Hungarian discount carrier Wizz Air Holdings Plc’s Gulf venture said it plans to resume daily flights to Moscow from Abu Dhabi from Oct. 3 even as sanctions imposed over the invasion of Ukraine continue to outlaw services from the European Union.

Wizz Air Abu Dhabi is majority owned by Abu Dhabi’s state-backed holding company ADQ, with Wizz owning only a 49% stake. Airlines in the UAE have continued services to Russia in the absence of local sanctions, with Dubai-based Emirates, the world’s largest long-haul airline, pledging to carry on flying there for as long as it is told to do so by its government owner.

North Korea ‘May Send Laborers to Ukraine’ (12 p.m.)

Denis Pushilin, head of the self-declared Donetsk people’s republic in eastern Ukraine, said he’s expecting North Korea to send construction workers to territories occupied by Russia. “We need builders. We are in talks to have workers from North Korea,” Pushilin said, according to Russian state media.

North Korea announced last month it was recognizing the Kremlin-backed Donetsk and Luhansk peoples’ republics, following a similar move by Russian President Vladimir Putin in February. Russia is preparing to stage referendums there as soon as next month as a potential pretext for annexation.

Russia May Give Up Majority in Development Bank (10 a.m.)

Russia plans to give up its majority stake in Eurasian Development Bank, formed by six former Soviet states to promote economic integration, to reduce the risk the lender will be targeted by sanctions, according to three people with knowledge of the plan.

Russia, which holds 65.97% in the bank, wants to reduce its combined stake with Belarus to less than half, according to the people, who asked not to be identified because the plans are not public. Kazakhstan may end up as controlling shareholder if a deal goes through, two of the people said. Russia was hit with restrictions on financing, imports and technology after it invaded Ukraine, and authorities are seeking to further fortify the country’s institutions from additional measures.

Russian Casualties ‘As Many as 80,000’ (9:30 a.m.)

Colin Kahl, US under secretary of defense for policy, said that as many as 80,000 Russian troops have probably been killed or wounded in Ukraine in less than six months. Russia last published information on casualties in late March, when it said 1,351 had been killed and 3,825 wounded.

Conditions in the east have stabilized and the focus has shifted to the south, leading to Russia being “forced to redeploy their forces down there,” Kahl said Monday at a news conference. “Both sides are taking casualties, the war is the most intense conventional conflict in Europe since the Second World War, but the Ukrainians have a lot of advantages, not the least of which their will to fight,” he added, according to a transcript.

EU Condemns Russian Actions Near Nuclear Plant (9 a.m.)

Shelling at and around the Zaporizhzhia plant has caused “significant damage” to some of its infrastructure, including close to dry storage for spent nuclear fuel inside the plant’s perimeter, European Union Energy Commission Kadri Simson said, condemning Russian forces for what she called “reckless behavior.”

Simson said the EU’s radioactivity monitoring systems don’t indicate any increase of radiation in the bloc or Ukraine, but said any military activity near the plant is “unacceptably dangerous.”

Nordic Trio to Monitor Russia in Baltic (9 a.m.)

Denmark, Norway and Sweden agreed to jointly patrol their airspace and increase sharing of naval radar images to counter “aggressive” Russian behavior in the Baltic Sea, Denmark’s public broadcaster DR cited the Nordic nations’ defense ministers as saying.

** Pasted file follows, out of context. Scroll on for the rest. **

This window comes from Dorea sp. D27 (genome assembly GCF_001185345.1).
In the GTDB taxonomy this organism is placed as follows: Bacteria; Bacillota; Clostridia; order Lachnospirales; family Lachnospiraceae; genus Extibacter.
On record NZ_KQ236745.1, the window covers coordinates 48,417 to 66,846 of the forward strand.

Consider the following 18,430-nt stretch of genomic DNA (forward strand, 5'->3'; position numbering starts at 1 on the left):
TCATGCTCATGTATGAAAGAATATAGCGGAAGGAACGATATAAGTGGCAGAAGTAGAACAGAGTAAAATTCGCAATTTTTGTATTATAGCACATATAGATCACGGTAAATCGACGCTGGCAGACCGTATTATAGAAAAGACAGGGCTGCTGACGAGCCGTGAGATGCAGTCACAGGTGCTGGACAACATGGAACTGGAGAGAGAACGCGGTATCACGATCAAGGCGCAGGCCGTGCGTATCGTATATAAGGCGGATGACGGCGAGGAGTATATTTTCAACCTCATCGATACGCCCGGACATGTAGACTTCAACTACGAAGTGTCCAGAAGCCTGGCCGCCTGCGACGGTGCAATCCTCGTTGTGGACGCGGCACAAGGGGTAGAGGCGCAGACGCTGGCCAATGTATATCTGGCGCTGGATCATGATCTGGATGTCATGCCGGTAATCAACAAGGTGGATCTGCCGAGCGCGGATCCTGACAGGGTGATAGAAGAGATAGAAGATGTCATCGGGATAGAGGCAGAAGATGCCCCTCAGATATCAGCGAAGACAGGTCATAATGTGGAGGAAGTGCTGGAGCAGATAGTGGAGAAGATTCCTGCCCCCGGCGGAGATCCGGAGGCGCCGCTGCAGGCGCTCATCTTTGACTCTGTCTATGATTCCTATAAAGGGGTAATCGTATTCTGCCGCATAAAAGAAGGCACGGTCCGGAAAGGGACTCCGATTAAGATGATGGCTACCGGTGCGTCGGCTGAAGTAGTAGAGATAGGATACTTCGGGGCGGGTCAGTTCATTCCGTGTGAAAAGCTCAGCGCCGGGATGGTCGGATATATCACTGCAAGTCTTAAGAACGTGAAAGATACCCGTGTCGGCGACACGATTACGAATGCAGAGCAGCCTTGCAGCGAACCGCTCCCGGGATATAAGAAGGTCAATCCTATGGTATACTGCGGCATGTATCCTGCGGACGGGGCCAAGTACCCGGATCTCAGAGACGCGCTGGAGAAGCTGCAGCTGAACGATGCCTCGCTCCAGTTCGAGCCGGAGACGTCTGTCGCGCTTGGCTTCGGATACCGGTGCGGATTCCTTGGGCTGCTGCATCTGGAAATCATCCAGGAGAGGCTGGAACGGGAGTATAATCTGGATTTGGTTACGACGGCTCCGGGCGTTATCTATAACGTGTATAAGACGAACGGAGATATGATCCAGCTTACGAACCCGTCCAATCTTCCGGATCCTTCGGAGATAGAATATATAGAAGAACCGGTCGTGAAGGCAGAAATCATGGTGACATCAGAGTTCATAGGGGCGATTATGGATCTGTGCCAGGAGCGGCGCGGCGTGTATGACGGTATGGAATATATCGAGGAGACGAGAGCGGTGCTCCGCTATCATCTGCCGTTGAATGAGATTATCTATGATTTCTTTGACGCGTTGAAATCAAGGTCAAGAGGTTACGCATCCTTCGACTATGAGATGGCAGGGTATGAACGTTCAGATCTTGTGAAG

The closer coordination is intended to address “regular” violations by Russian military aircraft and vessels in the region. Denmark’s defense minister, Morten Bodskov, cited an episode from June 17 when a Russian warship twice entered Danish waters near its Bornholm island, according to DR.

Two Grain Ships Depart From Chernomorsk (7:45 a.m.)

Two grain ships departed from Ukraine’s Chernomorsk Tuesday morning, Turkey’s defense ministry said in a tweet, the latest to leave under the newly-established export corridor.

The Ocean Lion is carrying 64,720 tons of corn to South Korea while the Rahmi Yagci is carrying 5,300 tons of sunflower meal to Turkey, the ministry said. The shipments may gradually bring relief to squeezed global markets, but many challenges remain before the millions of tons of food still stuck in Ukraine can be released.

US Gets Warrant to Seize Russian’s Plane (9 p.m.)

The US got a warrant to seize a $90 million private Airbus plane owned by a member of the Russian Duma who allegedly has ties to organized crime.

A judge on Monday signed a warrant permitting officials to seize the plane belonging to Andrey Skoch, according to a statement by Manhattan US Attorney Damian Williams. The plane is currently located in Kazakhstan, according to legal papers.

US Providing $4.5 Billion More Budget Aid (7:48 p.m.)

The US is providing Ukraine an additional $4.5 billion in direct budgetary support, using a World Bank-managed program to mobilize the funds. The first $3 billion will be distributed this month, and is the fifth US disbursement to the Ukrainian government, the US Treasury said in a statement.

“This economic assistance is critical in supporting the Ukrainian people as they defend their democracy against Russia’s unprovoked war of aggression,” Treasury Secretary Janet Yellen said. Once the additional funds are fully disbursed, the US will have provided a total $8.5 billion in direct budgetary support to Ukraine.

Russia ‘Temporarily’ Halts Nuclear Inspections (7:21 p.m.)

Russia said it has informed the US that it is halting American inspections of its nuclear weapons sites under the New START treaty in protest at what it described as efforts by Washington to maintain unequal access.

The Foreign Ministry in Moscow said the ban on flights from Russia to the US and allied countries and visa restrictions for transit countries meant that Russian inspectors are unable to travel to the US, while American inspections are proceeding unhindered. “We would like to stress that these are temporary measures,” the ministry said in a statement on its website.

US Giving $1 Billion More in Weapons (7:20 p.m.)

The US package includes long-range artillery munitions, anti-tank weapons and medical vehicles and supplies, the Defense Department said in a statement.

It’s the 18th drawdown of Pentagon inventories since August 2021 and brings the total of US security assistance to Ukraine under the Biden administration to about $9.8 billion.